The industrious Peter Mark Roget (1779-1869) is best remembered for his Thesaurus, but was also known both for his restless inventiveness and his skill with chess puzzles. This attractive early example of the Roget Economic Chess Board—dating from when “economic” was a term to conjure by, suggesting all that was modern and up-to-date—is fine example both of mid-Victorian design (with its gilt-printed glazed paper) and of the Whiggish insistence on self-improvement and economic utility; with this model, the chess pieces are slips rather than the button-style pieces as is sometimes seen with De La Rue traveling models.

The bibliography of the Roget Economic Chess Board remains a trifle obscure, to this cataloguer at least, as Longmans appears to have published it (and advertised it heavily in its publications) ca. 1846-1847, though at least one reference in a Staunton column from mid-1846 notes De La Rue as the maker of the board. De La Rue also later published “improved” travel chess sets without the Roget “Economic” brand. A few slight small stains to the board and to the slipcase; some minor wear; in fine condition.

 

This item is not listed on abaa.org, but you'll find it in Garrett Scott's new catalog "Occasional List #42" (item #6)...

 


 

Gascoigne's Princely Pleasures, with the Masque, Intended to Have Been Presented before Queen Elizabeth, at Kenilworth Castle in 1575; with an Introductory Memoir and Notes.

Gascoingne's Princely Verses

Elizabeth I's reign has been picked over relentlessly by artists and writers in a never-ending series of romance novels, scholarly studies, and cinematic melodramas, all contributing to the considerable body of myth that surrounds the "Virgin Queen." However, Honey & Wax Booksellers remind us that myth-making and propaganda are not an invention of the modern world, by sharing the story of Lord Robert Dudley's elaborate attempts to impress Elizabeth I and forward his case to be her husband through the dramatic arts.

From the description:

"London: Printed for J.H. Burn... 1821. Twelvemo, contemporary full green pebbled morocco, frontispiece portrait of Gascoigne. Near fine.

In an extravagant effort to impress the queen, and likely in an attempt to win her hand in marriage, Dudley planned a elaborate entertainments, including hunts, fireworks, and plays. Elizabethan poet and actor George Gascoigne was placed in charge of the performances, which began with a welcome from legendary figures such as the Lady of the Lake and Hercules. Gascoigne’s own lyrical contributions emphasized Dudley’s ancient lineage, connected even to King Arthur, subtly suggesting that Dudley was a worthy match for the queen.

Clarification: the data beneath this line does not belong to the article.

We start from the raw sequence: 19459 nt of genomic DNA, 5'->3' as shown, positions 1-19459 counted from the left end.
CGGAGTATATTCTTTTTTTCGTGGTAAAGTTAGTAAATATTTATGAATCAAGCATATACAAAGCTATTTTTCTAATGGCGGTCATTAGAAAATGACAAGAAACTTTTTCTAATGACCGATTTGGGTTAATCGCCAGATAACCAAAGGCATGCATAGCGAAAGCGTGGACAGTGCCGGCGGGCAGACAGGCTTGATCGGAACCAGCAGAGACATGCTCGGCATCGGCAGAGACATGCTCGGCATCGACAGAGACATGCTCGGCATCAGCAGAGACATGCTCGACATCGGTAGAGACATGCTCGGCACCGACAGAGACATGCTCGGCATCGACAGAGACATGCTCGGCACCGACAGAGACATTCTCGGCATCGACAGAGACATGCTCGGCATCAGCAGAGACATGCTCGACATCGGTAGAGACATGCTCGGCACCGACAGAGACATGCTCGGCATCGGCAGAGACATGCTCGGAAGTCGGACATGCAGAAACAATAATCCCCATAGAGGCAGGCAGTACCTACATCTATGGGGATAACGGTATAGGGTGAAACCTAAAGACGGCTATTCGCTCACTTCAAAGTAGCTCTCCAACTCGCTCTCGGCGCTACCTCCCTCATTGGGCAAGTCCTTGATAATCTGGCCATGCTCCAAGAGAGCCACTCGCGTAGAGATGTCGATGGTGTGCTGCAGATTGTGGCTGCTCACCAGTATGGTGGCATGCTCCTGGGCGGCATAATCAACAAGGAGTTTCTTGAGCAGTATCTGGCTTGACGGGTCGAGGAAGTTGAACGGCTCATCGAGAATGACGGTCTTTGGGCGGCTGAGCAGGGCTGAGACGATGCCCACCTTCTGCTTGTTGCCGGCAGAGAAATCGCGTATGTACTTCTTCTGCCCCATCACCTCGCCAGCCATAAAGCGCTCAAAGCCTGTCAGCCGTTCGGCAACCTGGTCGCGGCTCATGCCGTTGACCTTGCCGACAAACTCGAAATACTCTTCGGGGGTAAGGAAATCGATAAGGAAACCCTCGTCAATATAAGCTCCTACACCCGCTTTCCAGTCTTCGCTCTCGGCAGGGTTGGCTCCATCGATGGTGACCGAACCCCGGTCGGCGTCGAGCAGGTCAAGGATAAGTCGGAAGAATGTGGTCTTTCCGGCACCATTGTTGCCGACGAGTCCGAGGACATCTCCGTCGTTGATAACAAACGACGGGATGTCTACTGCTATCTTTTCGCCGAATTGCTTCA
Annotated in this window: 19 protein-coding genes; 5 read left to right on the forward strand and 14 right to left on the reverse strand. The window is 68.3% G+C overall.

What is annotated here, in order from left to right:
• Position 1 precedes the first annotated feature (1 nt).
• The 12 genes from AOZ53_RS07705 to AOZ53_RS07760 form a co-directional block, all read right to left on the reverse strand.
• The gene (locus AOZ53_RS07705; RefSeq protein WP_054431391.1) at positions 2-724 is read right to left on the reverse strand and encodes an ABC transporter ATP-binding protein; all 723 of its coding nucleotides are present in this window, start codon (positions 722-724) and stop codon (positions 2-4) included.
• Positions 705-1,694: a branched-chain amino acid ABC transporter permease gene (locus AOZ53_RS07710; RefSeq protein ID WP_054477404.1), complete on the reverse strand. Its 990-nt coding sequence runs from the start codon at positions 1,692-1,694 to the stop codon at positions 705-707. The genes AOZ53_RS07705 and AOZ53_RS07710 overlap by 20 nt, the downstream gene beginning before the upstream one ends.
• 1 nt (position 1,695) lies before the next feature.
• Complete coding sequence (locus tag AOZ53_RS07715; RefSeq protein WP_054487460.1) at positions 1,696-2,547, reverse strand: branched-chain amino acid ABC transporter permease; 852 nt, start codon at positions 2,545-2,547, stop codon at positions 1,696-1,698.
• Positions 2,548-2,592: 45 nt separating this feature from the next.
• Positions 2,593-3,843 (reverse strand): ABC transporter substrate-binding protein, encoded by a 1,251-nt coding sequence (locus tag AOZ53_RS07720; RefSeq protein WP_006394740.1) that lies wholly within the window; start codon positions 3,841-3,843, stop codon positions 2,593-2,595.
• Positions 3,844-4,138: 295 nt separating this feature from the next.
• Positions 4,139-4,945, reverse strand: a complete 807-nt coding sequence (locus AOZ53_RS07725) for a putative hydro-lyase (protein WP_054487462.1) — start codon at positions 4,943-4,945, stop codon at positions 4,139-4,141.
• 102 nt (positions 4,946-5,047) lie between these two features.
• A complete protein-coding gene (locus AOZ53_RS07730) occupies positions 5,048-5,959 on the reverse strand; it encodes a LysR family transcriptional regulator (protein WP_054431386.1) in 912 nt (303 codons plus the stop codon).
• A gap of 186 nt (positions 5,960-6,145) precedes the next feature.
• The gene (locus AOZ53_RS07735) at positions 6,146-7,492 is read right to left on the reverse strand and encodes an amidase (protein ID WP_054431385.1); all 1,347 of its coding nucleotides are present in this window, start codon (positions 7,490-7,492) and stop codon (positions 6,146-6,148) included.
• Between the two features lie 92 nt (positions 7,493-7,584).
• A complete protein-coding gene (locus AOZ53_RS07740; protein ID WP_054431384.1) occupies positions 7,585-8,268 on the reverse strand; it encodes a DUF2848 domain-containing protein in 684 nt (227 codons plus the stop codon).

Gascoigne’s verses, originally printed one year after the revels, would themselves influence the likes of Philip Sidney and Ben Jonson. Early nineteenth-century edition of the revels at Kenilworth staged for Elizabeth I, the first separate edition since the 1576 first printing, which is no longer extant. Elizabeth I stayed at Kenilworth, the seat of her childhood friend Lord Dudley, Earl of Leicester, for nineteen days."

 

Not listed on abaa.org, but you'll find this beautiful copy of Gascoigne's Princely Pleasures in the new catalog from Honey & Wax Booksellers, Myth/Fable/Fairy Tale (item #3)...

 


 

Socializing Children - A Collection of over 420 Vintage Advertising Paper Dolls, from the Victorian era to the mid-1900s 

Children's ADvertising

From the description:

"Give-aways and premiums were introduced in as a marketing tool by the Grand Union Tea Company in 1873. They quickly caught on as a means of promoting products to establish customer relationships and encourage repeat business by creating an emotional bond to premium perhaps more than the product. Toys and in this instance paper dolls were often linked to the product and available free with the product or available for the price of postage. Persuasive children desiring the paper toys becoming a pawn of the advertiser. Most of the materials in this collection are from the Victorian era. The invention of color lithography allowed printers to produce large quantities of relatively inexpensive colorful, attractive prints. As noted above, companies attempting to promote their various goods soon began to utilize this process to print series of paper dolls aimed to entice children in order to use them to against their parents in hopes that they would buy their product. Since the dolls normally ran in series, multiple purchases were nearly a given to complete a set. This was a fairly successive marketing strategy used by lots of companies supplying a variety of products, from baking items and tobacco, to coffee or shoe polish. Although intended as a mechanism to sell product these premiums knowing or unknowingly helped to socialize children by demonstrating role models, gender roles, acceptable social performance and more. Additionally, they presented a window into society, as the subjects of the paper dolls often reflected “the finer things in life” that many children weren’t easily afforded. McLaughlin Coffee in particular presented imagery of upper class and privileged individuals and their environs..."